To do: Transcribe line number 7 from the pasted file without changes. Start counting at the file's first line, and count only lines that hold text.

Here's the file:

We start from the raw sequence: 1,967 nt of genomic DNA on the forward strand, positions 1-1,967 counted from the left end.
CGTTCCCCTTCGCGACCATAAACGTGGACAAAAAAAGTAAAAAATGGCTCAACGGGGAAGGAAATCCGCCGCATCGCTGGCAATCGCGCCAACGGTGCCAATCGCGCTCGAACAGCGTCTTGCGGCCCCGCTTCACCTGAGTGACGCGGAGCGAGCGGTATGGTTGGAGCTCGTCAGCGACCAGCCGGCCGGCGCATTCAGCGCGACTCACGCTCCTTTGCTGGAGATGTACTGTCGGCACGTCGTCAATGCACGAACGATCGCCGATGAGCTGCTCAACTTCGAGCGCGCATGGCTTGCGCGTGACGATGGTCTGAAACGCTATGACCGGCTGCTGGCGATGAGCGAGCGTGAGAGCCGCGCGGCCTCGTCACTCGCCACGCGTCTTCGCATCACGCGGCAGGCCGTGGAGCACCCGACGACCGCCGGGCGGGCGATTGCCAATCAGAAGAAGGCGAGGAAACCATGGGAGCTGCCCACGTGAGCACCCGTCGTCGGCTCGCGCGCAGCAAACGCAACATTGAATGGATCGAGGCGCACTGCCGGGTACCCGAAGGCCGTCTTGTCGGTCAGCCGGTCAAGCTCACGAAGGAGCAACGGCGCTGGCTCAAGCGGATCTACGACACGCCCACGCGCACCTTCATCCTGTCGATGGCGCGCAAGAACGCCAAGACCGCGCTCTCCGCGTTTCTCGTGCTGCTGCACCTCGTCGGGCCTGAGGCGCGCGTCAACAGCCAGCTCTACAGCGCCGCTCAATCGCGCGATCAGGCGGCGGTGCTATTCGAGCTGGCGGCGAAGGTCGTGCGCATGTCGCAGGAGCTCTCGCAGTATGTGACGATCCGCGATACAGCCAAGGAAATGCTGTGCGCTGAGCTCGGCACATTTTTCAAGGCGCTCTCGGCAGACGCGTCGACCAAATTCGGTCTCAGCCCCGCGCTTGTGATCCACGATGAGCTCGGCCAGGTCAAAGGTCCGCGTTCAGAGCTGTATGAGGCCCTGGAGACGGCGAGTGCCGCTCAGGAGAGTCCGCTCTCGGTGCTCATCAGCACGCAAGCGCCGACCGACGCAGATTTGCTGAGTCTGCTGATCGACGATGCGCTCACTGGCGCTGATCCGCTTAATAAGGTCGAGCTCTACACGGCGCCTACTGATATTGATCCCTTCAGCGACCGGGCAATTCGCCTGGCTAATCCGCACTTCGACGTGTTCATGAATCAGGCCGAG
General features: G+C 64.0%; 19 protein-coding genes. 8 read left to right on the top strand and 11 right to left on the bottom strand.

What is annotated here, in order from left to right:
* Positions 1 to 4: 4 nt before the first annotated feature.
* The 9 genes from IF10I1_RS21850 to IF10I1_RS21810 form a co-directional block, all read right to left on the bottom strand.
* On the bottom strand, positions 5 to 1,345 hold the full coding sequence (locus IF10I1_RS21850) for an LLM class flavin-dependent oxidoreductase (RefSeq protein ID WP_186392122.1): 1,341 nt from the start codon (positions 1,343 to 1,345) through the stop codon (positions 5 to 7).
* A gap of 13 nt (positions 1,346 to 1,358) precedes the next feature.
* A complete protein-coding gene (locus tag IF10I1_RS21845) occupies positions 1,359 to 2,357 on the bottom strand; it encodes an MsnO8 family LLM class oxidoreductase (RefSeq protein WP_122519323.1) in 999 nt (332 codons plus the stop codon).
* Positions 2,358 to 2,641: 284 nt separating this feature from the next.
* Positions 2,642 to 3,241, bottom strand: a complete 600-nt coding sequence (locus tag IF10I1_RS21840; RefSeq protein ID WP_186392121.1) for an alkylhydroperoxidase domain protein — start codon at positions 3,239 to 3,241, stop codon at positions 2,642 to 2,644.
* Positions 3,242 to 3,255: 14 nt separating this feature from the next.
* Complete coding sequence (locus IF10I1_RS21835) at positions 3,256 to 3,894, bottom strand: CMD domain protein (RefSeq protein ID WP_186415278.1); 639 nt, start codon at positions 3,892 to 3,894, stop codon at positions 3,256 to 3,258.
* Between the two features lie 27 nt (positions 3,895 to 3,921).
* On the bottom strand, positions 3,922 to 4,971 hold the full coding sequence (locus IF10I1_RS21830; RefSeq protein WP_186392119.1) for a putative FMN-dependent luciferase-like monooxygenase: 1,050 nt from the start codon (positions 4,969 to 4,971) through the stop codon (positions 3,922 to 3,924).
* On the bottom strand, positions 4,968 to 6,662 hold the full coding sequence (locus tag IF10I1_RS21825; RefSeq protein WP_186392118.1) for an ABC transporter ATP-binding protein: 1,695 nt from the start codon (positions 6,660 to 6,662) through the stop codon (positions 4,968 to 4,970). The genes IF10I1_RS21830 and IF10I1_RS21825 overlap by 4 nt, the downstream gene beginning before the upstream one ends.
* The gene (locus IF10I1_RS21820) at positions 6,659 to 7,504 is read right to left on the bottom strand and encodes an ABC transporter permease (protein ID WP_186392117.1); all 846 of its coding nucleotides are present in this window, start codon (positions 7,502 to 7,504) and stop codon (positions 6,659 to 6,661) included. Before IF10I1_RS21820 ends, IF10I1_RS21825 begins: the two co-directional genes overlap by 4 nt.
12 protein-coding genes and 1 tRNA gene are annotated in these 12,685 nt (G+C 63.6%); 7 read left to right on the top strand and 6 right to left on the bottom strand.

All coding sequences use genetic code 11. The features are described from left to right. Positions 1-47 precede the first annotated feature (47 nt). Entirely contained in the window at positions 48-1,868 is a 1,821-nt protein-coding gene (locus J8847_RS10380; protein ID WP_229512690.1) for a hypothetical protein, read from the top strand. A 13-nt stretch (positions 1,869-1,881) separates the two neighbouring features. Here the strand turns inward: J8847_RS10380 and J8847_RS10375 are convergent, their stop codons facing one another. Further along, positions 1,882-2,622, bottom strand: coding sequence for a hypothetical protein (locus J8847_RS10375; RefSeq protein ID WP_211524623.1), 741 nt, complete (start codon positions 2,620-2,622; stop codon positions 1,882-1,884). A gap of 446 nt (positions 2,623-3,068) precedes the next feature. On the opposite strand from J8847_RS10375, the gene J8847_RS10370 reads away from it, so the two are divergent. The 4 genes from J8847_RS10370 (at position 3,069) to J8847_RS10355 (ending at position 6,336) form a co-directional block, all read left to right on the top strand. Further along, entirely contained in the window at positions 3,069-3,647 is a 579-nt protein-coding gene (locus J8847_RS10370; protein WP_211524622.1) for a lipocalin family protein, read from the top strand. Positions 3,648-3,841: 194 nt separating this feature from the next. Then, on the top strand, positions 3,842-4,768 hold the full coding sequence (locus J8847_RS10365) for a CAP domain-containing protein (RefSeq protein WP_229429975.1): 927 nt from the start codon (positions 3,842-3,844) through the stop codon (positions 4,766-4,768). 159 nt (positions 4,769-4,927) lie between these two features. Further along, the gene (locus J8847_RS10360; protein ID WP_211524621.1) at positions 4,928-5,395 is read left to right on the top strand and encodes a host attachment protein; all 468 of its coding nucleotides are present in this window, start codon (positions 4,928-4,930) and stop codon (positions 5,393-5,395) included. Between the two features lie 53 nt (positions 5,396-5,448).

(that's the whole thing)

* On the bottom strand, positions 5 to 1,345 hold the full coding sequence (locus IF10I1_RS21850) for an LLM class flavin-dependent oxidoreductase (RefSeq protein ID WP_186392122.1): 1,341 nt from the start codon (positions 1,343 to 1,345) through the stop codon (positions 5 to 7).